Kelly Lloyd RESEARCH RESIDENCY
Artist Kelly Lloyd is currently undertaking a research residency at Flat Time House focusing on John Latham’s collection of books. Latham’s library, which includes books intended for the making of artwork as well as for research purposes, has never been catalogued or the subject of sustained investigation. In addition to being interested in Latham's ideas concerning the intersection between time and value, Kelly Lloyd will explore the library with particular interest in Latham's personal books vs. books for work, marginalia and other physical interventions, and personal collections as forms of portraiture. Kelly Lloyd will present her research through a public outcome in September 2021.
/origin\forward/slash\ is the infrathin banner under which, behind which and through which a band of artists and philosophers are exploring their mutual fascinations and antagonisms with Martin Heidegger’s essay The Origin of the Work of Art (1950).
Currently on a remote placement due to Covid 19, the group have extended John Latham’s body-based floor plan of Flat Time House with an additional virtual room, ‘the other hand.’ Here they co-habit from time to time, using the web interface as a way of experimenting with formats for visual and verbal thinking together and adding victuals to their archive cabinet.
The /origin\forward/slash\ group are Steven Claydon (Independent), Marie Hay (De Montfort University), Sacha Golob (Kings College, London), Jo Malt (Kings College, London), Hester Reeve (Sheffield Hallam University), Mark Titmarsh (University of Technology, Sydney), Georgios Tsagdis (Leiden University | Erasmus University Rotterdam). This project is lead by Hester Reeve (Reader in Fine Art, Sheffield Hallam University) in association with The Centre for Philosophy and Visual Arts (Kings College London).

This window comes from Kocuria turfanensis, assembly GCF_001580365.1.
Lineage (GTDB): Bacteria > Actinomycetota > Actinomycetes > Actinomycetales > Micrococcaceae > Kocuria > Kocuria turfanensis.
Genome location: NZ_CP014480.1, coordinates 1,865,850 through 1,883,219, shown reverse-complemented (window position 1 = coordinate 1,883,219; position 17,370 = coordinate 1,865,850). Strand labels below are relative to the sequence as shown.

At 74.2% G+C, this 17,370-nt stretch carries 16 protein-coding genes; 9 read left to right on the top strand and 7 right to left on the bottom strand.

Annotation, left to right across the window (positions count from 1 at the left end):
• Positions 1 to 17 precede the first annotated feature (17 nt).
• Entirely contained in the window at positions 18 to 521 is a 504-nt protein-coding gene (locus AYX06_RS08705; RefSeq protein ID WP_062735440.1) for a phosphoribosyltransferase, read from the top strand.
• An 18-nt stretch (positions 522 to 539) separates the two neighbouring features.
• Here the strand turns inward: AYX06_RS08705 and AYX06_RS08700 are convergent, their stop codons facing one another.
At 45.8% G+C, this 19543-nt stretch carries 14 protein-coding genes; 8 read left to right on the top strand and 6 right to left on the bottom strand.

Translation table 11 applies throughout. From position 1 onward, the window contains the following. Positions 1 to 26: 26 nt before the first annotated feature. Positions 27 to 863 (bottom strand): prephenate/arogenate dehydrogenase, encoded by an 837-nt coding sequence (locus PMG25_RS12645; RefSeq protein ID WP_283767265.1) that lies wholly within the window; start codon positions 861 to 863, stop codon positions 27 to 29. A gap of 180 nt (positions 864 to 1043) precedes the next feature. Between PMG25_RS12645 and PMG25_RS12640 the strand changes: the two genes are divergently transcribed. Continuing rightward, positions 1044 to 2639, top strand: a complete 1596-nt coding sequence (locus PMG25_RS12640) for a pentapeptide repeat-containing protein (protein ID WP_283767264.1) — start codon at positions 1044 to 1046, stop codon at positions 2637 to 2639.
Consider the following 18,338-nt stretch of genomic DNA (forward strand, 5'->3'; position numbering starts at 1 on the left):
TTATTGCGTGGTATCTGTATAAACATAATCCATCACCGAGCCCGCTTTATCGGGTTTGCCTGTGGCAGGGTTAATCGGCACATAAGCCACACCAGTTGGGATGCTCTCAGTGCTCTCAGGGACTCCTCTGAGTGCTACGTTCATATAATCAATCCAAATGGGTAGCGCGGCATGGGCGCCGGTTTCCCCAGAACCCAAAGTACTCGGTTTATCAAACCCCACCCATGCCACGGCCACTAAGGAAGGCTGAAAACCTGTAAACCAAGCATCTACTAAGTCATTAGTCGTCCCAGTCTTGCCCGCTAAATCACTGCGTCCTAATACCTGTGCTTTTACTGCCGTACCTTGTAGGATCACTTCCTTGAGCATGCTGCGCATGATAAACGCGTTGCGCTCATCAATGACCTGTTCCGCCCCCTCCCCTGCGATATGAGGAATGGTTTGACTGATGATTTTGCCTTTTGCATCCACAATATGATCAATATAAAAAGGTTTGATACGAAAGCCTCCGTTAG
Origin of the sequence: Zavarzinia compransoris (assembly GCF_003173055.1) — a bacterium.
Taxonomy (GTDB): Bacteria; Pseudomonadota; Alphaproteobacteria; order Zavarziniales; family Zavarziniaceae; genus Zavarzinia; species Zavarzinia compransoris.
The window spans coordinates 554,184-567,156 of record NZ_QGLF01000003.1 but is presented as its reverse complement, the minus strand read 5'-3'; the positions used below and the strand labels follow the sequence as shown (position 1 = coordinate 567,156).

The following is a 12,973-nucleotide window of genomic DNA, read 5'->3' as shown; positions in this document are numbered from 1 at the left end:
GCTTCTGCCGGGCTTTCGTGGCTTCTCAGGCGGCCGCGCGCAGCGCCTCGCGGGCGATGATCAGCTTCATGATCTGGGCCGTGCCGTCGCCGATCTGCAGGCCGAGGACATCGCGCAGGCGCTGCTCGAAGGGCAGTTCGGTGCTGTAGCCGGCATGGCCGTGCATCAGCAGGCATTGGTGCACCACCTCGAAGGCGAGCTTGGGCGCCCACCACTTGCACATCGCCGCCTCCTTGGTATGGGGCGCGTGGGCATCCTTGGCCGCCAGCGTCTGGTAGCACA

The /origin\forward/slash\ group will host a live online event in June 2021 and launch an exhibition at Flat Time House in 2022.
WATCH NOW: EVA KOT’ÁTKOVÁ IN THE BODY OF A FISH OUT OF WATER
ONLINE 20 May–27 June 2021
Performed by Emmy Beber at Flat Time House, May 2021 on the occasion of the exhibition Ants and Grasshoppers: reflections on the anxious object curated by David Thorp with artwork by Pavel Büchler, Eva Kot’átková, John Latham & Sarah Lucas with musical composition by John Cage. Film: Holm Films.
Watch now on delta.flattimeho.org.uk
WATCH NOW: ANTS AND GRASSHOPPERS EXHIBITION TOUR JO MELVIN IN CONVERSATION WITH DAVID THORP
17 May 2021
On the occasion of the exhibition, Ants and Grasshoppers: reflections on the anxious object curated by David Thorp featuring Pavel Büchler, Eva Kot’átková, John Latham & Sarah Lucas with musical composition by John Cage.